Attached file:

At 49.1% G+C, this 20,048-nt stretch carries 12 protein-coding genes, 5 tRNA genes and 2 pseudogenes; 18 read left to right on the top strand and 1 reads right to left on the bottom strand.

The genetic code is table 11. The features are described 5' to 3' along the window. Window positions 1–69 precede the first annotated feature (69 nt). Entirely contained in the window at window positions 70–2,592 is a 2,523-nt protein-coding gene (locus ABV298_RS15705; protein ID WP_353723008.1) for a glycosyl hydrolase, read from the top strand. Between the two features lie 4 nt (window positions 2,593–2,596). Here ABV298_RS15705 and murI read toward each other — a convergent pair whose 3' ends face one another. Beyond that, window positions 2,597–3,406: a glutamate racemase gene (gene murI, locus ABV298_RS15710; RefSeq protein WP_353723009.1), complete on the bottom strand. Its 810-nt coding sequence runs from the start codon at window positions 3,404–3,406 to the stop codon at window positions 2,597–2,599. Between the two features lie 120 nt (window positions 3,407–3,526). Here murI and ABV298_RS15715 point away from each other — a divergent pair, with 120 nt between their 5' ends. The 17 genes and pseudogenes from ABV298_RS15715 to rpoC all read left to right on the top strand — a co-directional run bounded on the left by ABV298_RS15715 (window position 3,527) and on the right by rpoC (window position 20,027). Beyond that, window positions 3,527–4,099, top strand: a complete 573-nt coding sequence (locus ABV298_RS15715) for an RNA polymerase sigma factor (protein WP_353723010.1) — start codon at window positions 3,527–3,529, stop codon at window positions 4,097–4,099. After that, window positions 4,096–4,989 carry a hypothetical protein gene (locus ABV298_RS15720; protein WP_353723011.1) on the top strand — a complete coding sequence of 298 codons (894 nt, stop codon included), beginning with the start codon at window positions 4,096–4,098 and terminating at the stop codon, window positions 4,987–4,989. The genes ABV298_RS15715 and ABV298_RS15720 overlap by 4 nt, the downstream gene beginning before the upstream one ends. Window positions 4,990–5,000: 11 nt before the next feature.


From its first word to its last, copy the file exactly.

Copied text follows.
At 49.1% G+C, this 20,048-nt stretch carries 12 protein-coding genes, 5 tRNA genes and 2 pseudogenes; 18 read left to right on the top strand and 1 reads right to left on the bottom strand.

The genetic code is table 11. The features are described 5' to 3' along the window. Window positions 1–69 precede the first annotated feature (69 nt). Entirely contained in the window at window positions 70–2,592 is a 2,523-nt protein-coding gene (locus ABV298_RS15705; protein ID WP_353723008.1) for a glycosyl hydrolase, read from the top strand. Between the two features lie 4 nt (window positions 2,593–2,596). Here ABV298_RS15705 and murI read toward each other — a convergent pair whose 3' ends face one another. Beyond that, window positions 2,597–3,406: a glutamate racemase gene (gene murI, locus ABV298_RS15710; RefSeq protein WP_353723009.1), complete on the bottom strand. Its 810-nt coding sequence runs from the start codon at window positions 3,404–3,406 to the stop codon at window positions 2,597–2,599. Between the two features lie 120 nt (window positions 3,407–3,526). Here murI and ABV298_RS15715 point away from each other — a divergent pair, with 120 nt between their 5' ends. The 17 genes and pseudogenes from ABV298_RS15715 to rpoC all read left to right on the top strand — a co-directional run bounded on the left by ABV298_RS15715 (window position 3,527) and on the right by rpoC (window position 20,027). Beyond that, window positions 3,527–4,099, top strand: a complete 573-nt coding sequence (locus ABV298_RS15715) for an RNA polymerase sigma factor (protein WP_353723010.1) — start codon at window positions 3,527–3,529, stop codon at window positions 4,097–4,099. After that, window positions 4,096–4,989 carry a hypothetical protein gene (locus ABV298_RS15720; protein WP_353723011.1) on the top strand — a complete coding sequence of 298 codons (894 nt, stop codon included), beginning with the start codon at window positions 4,096–4,098 and terminating at the stop codon, window positions 4,987–4,989. The genes ABV298_RS15715 and ABV298_RS15720 overlap by 4 nt, the downstream gene beginning before the upstream one ends. Window positions 4,990–5,000: 11 nt before the next feature.